what to see in amritsar

Unexplored Amritsar

Unless you have a friend or relative there, you probably wouldn’t have any other reason to visit Amritsar than the Golden Temple. But while you are there, there’s more you can explore besides the popular tourist sites. 

Yes, there is more to Amritsar than Jallianwala Bagh, Wagah Border, little shopping and Amritsari Naan. All you need to have is a little interest in history and a willingness to know something more about this city or interest in clicking less explored Amritsar.

On this trip, I found out about The Heritage Walk started two years ago by Punjab Tourism, which I feel will be a perfect way of knowing the 450-year-old heritage of Amritsar. An hour-long walk starts at 8 am and covers about 3 kms.  I recommend taking this walk; alternatively, you can pick from the spots described here…

The walk, starting from Town Hall, covers about 14 sites: the Saragarhi Gurdwara, Fort Ahluwalia, Chowk Jallebiyan Wala, Akhara Sangalwala, Akhara Chitta, the Darshani Deori, Baba Bohar, Thakurdwara Dariana Mal, Chaurasti Attari Chowk, Taksal of Maharaja Ranjit Singh, Radha Krishan Mandir and Akhara Brahm Buta.


The Saragarhi Gurdwara is a proof of the Sikh martyrdom. A marble stone fixed on the wall of the Gurdwara has names engraved of the Sikh soldiers who died in the defense of the frontier Fort of Saragarhi in 1897, fighting against the Pathans.

We then moved to walking in the narrow streets of the old city that are abuzz with activities during the peak hours. But early in the morning, history comes alive and you travel back in time. It gives me goose bumps to imagine the gruesome bloodbath that took place in this environment that is now so serene. And just when I was lost in those thoughts, we reached the ‘Crawling Street’ which startled me all the more. It is the street where Indians were made to crawl after the infamous General Dyer got to know that a British missionary was beaten by residents, irked by the arrest of their leaders Dr Saifudeen Kitchlu and Dr Satpal by the British.

A spot that catches my attention is Thakurdwara of Rai Kishan Chand. The marvelous architecture on its walls, the frescos and paintings leave you awestruck. Descendents of Rai Kishan Chand Sapra still own the building. The unfortunate part is that no efforts have been made by the government to restore its glory. An old caretaker tells us how several pleas have just fallen flat.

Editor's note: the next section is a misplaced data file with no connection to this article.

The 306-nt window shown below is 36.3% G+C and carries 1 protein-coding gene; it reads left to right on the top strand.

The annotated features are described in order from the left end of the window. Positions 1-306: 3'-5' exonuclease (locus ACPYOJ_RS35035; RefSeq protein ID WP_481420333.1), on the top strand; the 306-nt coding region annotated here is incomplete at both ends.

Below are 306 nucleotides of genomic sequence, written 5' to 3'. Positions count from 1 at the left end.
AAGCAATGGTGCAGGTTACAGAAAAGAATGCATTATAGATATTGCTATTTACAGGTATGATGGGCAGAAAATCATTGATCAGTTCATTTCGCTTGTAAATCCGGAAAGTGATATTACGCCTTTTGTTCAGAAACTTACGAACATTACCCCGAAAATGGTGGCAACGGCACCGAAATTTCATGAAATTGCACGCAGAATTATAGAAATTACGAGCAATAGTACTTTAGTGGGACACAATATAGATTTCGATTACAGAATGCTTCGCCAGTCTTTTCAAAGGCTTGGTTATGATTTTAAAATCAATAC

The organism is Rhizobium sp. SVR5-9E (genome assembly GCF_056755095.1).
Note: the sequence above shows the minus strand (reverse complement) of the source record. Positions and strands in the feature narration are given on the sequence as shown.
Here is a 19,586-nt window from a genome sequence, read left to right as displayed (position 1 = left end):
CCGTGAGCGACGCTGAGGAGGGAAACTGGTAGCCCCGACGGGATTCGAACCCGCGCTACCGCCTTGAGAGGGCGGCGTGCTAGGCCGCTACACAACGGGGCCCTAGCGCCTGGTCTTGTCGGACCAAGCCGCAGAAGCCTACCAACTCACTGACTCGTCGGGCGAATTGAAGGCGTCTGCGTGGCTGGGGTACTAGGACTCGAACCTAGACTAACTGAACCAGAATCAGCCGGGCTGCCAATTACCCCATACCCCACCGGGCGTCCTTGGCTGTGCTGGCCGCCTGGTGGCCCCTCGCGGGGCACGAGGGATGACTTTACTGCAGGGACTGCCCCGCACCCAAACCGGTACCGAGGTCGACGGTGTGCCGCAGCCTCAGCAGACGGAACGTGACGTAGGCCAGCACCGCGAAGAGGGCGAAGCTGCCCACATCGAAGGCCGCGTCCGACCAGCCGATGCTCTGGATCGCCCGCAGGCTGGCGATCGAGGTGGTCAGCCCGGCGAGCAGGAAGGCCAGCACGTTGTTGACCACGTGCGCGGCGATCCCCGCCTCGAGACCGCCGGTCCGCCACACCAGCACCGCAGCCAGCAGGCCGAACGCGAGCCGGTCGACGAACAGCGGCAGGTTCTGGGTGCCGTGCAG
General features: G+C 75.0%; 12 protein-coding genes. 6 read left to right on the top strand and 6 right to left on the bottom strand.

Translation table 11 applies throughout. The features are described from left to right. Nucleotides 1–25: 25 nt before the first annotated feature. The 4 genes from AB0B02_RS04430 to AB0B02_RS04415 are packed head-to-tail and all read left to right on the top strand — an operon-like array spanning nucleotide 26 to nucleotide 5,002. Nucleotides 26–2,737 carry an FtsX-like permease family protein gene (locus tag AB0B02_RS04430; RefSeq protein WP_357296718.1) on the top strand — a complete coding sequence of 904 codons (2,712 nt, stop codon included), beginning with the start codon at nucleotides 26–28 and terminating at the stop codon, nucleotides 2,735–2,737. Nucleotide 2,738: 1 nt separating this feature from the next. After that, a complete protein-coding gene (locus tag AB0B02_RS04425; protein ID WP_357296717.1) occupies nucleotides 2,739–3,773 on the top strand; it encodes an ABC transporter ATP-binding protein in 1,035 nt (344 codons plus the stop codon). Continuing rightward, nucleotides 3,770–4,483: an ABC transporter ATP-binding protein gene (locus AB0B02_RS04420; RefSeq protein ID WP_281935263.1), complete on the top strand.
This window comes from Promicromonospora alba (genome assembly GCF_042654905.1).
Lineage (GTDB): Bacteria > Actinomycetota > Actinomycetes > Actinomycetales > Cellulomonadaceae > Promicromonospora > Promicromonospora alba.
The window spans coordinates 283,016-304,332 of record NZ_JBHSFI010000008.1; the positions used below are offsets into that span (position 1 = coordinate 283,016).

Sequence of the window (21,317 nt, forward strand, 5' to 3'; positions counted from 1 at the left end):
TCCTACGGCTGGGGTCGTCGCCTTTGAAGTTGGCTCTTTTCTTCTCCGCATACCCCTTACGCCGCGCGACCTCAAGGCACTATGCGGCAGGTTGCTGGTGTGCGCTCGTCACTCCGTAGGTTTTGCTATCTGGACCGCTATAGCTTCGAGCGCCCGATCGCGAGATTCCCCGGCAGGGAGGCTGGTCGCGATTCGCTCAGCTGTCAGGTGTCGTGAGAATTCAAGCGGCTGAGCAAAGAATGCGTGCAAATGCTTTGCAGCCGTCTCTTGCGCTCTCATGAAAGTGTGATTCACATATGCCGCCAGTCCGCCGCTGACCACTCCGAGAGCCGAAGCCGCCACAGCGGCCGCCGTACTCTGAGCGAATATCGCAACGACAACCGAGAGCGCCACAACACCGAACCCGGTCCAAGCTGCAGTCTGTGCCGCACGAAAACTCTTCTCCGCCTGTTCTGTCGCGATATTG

Another glorious site included in the walk is the Taksal where Sikh regime coins were minted during the reign of Maharaja Ranjit Singh. Today, it lies as a deserted house with a torn banner hanging outside the building. While you take so much of history in, stop by at the famous Jalebiwala Chowk to enjoy delicious jalebis.

Of course, the walk would be incomplete with a visit to the Harmandir Sahab better known as the Golden Temple. I did not know that the temple has four gates as if welcoming people from all sides, representing the liberal character of Sikhism. The large lake of water, the Sarovar, surrounding it is said to be consisting of amrit, which means holy nectar. This explains the city’s name.

A short walk from the Golden Temple leads you to the site that is reminiscent of the monstrous massacre years ago – Jallianwala Bagh. The narrow path between the houses may not give a hint of the legacy stored inside. There are remnants of walls preserved to show the bullet holes and you can peep into the Martyrs’ Well, where several people jumped in while trying to escape from bullets.

Thumbs Down:

The initiative taken by the tourism board is undoubtedly appreciable but there are certain blanks to be filled. For starters, the streets so rich in heritage and history have been poorly maintained. Thakurdwara, for instance, is in dire need of restoration. Also, it would be a good idea to get a historian to give a context to some of the information provided little mechanically.

However, it is still worth an experience!



Fee: Rs 25/- for Indian visitors and Rs 75/- for foreigners

For More information visit www.discoverpunjab.net

Purva is the co-founder of Blue Sky Dreamers. A journalist with 11 years of experience, she also freelances as a content writer & editor.


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